This article shall serve as a cautionary tale about the fact that if liberal democracy collapses, even liberally-minded people may dismiss democracy and promote liberty-oriented meritocracy, which would cut off numerous citizens from politics – sometimes, for their own good.
30 years ago the Velvet Revolution began with a demonstration in Prague. It started all of a sudden. Then, it all happened very quickly. The communist regime, which had remained in power by force since 1948, had become hollow and rotten in Czechoslovakia.
PM Orbán has already met the Russian head of state seven times since the Ukrainian crisis began. The more Orbán foments the conflict with the EU, the greater the chance for Russia under Vladimir Putin to influence the diplomatic balance within the EU in his favor.
Hearings, even outside the grilling season, are done in a similar fashion. When a committee invites a guest for an “exchange of views”, the way it is handled in the committee is by and large the same. MEPs are lectured by the Committee Chair how to use their five-minute slot and how to ask a question.
Hungary held its municipal elections on October 13, 2019. Although the opposition and the regnant Fidesz party applied starkly different communication strategies, one topic featured in both campaigns: antisemitism.
Overall, the incentive system for citizens needs to change deeply. If you reward people for the wrong reasons, there will be no way out. Which is why the rise of social enterprise, which cares about different stakeholders (including societies and environment), is such a positive phenomenon.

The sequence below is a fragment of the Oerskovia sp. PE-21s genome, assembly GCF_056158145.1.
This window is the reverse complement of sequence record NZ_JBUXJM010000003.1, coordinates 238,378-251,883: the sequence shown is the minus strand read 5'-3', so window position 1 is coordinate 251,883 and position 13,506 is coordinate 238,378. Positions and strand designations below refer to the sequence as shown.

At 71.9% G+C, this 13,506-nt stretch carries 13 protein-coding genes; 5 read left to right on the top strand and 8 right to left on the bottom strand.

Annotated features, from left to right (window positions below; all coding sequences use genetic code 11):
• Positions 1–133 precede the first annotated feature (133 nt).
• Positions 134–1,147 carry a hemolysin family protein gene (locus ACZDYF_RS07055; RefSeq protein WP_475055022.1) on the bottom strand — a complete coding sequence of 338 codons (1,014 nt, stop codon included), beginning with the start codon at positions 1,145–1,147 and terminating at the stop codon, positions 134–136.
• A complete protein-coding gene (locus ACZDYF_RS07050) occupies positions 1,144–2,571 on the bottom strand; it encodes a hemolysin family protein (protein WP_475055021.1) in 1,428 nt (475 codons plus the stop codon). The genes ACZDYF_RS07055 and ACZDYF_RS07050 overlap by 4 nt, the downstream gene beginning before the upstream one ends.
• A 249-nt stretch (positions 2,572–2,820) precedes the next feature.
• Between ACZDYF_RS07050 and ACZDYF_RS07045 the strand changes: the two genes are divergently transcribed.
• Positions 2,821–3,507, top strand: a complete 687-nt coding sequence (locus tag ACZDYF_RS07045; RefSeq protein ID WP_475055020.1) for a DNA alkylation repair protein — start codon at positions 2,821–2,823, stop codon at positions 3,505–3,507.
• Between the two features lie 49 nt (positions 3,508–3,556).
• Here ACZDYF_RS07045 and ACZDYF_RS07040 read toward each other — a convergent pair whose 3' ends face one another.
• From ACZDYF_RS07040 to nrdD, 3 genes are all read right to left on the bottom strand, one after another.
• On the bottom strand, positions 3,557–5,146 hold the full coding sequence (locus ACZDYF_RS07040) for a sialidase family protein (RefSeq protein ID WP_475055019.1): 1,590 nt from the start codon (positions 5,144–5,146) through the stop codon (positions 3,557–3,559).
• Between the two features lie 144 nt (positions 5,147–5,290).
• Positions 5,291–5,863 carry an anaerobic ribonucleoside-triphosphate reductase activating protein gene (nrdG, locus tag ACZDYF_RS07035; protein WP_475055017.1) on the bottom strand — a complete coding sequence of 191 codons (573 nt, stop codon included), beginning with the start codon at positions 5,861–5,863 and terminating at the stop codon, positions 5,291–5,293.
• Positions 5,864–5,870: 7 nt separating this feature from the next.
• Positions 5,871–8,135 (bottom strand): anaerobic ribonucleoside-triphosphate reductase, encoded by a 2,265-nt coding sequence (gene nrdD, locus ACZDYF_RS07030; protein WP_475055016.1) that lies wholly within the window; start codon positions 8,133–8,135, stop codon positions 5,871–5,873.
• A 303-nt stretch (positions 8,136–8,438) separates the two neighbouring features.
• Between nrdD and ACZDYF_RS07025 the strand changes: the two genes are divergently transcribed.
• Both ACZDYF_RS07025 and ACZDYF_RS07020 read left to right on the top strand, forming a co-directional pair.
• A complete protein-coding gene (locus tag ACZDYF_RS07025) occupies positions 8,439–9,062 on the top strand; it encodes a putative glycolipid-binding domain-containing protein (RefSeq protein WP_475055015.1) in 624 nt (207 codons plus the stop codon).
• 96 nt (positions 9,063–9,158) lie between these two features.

We are pleased to present the eleventh issue of 4liberty.eu Review, titled “Transformative Transformation? 30 Years of Change in CEE”. We trust that it may tact as not only a reason for reminiscing about the past, but also a pretext for further challenging ourselvs to fight for a brighter future.
Recently, Hong Kong chief executive Carrie Lam announced that her government will withdraw the contested bill that would undermine the rule of law by allowing extraditions to mainland China, which sparked three months of protests in the city. However, demonstrations are unlikely to end anytime soon.
During her visit to Hungary, she openly criticized country’s Prime Minister Viktor Orbán for his autocratic policies. She also spoke in the defense of the values of the liberal democracy, which is being destroyed in Hungary by Mr. Orban’s regime.